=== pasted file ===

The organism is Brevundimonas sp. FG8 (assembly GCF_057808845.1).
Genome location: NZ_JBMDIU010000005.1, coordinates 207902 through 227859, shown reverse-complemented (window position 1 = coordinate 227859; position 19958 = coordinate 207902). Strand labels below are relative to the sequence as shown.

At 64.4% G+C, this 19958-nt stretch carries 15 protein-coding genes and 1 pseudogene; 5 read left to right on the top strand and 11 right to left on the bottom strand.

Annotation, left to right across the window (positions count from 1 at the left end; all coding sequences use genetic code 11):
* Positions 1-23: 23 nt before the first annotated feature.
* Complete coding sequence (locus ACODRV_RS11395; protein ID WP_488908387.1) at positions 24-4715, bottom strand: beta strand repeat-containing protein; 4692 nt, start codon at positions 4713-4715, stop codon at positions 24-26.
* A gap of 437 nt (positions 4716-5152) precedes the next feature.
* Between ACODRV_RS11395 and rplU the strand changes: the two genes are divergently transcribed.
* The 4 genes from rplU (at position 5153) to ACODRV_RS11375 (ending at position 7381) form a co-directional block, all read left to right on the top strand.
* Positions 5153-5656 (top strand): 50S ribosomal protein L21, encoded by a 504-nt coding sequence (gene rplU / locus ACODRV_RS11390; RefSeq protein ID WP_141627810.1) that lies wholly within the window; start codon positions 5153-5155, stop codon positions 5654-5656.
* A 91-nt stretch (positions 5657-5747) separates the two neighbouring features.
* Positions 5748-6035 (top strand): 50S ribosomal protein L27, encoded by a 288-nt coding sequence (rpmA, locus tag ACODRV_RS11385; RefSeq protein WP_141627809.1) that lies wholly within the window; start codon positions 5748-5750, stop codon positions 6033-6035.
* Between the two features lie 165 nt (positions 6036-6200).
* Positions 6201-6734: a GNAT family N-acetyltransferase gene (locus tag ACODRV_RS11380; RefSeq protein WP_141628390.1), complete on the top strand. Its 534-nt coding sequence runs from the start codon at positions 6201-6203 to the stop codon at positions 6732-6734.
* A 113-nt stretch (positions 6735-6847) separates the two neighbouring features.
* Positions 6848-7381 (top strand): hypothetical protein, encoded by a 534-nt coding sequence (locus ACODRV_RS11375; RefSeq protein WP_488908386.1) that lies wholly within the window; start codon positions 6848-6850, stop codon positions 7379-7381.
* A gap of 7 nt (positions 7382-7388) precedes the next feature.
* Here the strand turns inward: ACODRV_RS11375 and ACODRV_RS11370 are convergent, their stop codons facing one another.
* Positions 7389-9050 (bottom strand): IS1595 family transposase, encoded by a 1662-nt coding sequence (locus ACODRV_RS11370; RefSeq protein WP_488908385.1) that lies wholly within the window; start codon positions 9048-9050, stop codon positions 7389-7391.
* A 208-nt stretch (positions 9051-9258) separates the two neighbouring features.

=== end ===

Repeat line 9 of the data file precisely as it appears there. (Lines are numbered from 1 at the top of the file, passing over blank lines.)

* The 4 genes from rplU (at position 5153) to ACODRV_RS11375 (ending at position 7381) form a co-directional block, all read left to right on the top strand.